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Kids learn about science with hands-on experiments at UW open house


How do you get kids interested in STEM?

The University of Waterloo is hoping to spark the imagination of some future scientists, hosting an open house Saturday with fun, hands-on experiments.

“It’s for kids to come onto campus and interact with all kinds of science,” said Heather Neufeld, manager of science outreach at UW. “There’s activities engaging kids in every discipline.”

That includes chemistry, biology, physics and more.

The event is a fully interactive experience with experiments and exhibits for all ages and interests – from the tech savvy, to animal lovers and even future doctors.

“I love science,” said 9-year-old participant Zahra Ayinla.

“I was really excited to see all the different things that we could build and do,” added Kraina Kang, also 9-years-old.

The chemistry magic show was one of the more popular attractions. Kids could create cool colours, make fire and watch pumpkins explode.

“I think it’s important to have these opportunities and these activities for kids to come, get involved [and] test things out,” explained Allison Niblett, a mathematical physics major at UW.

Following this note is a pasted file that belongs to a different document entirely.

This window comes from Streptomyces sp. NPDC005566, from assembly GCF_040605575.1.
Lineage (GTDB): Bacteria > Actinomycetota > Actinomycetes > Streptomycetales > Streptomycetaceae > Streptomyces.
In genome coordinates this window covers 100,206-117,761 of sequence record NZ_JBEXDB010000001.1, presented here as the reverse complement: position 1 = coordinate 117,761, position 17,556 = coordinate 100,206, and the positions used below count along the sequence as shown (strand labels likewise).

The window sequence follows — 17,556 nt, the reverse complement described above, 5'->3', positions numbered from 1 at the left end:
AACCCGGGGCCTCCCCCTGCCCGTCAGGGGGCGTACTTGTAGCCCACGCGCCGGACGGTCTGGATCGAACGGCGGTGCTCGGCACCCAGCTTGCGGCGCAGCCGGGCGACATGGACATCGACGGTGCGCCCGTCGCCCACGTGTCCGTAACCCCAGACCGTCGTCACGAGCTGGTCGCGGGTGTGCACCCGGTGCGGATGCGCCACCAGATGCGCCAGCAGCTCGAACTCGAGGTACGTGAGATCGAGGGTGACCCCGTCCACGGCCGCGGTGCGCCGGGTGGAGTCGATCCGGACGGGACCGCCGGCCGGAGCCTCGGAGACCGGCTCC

She’s one of 300 student volunteers at the open house.

Niblett said she didn’t have events like this one when she was younger, and having a fully hands-on experience is crucial to getting kids interested in science.

“Learning about something in a textbook, in a classroom, that’s great,” explained Niblett. “Being able to connect it to the real world and actually physically doing it yourself, I think that’s really important.”

“It could be their first interaction with [science], ‘OK, this is what physics is and it’s not what I thought it was,’” said Neufeld. “Pretty much every person they’re engaging with is a student who’s here, so they’ll see people who look like them who are studying science and that’s the special part.”

This year’s event returned after a four year hiatus.

Organizers hope to bring the open back as an annual event with plans already in the works for next October. Top Stories

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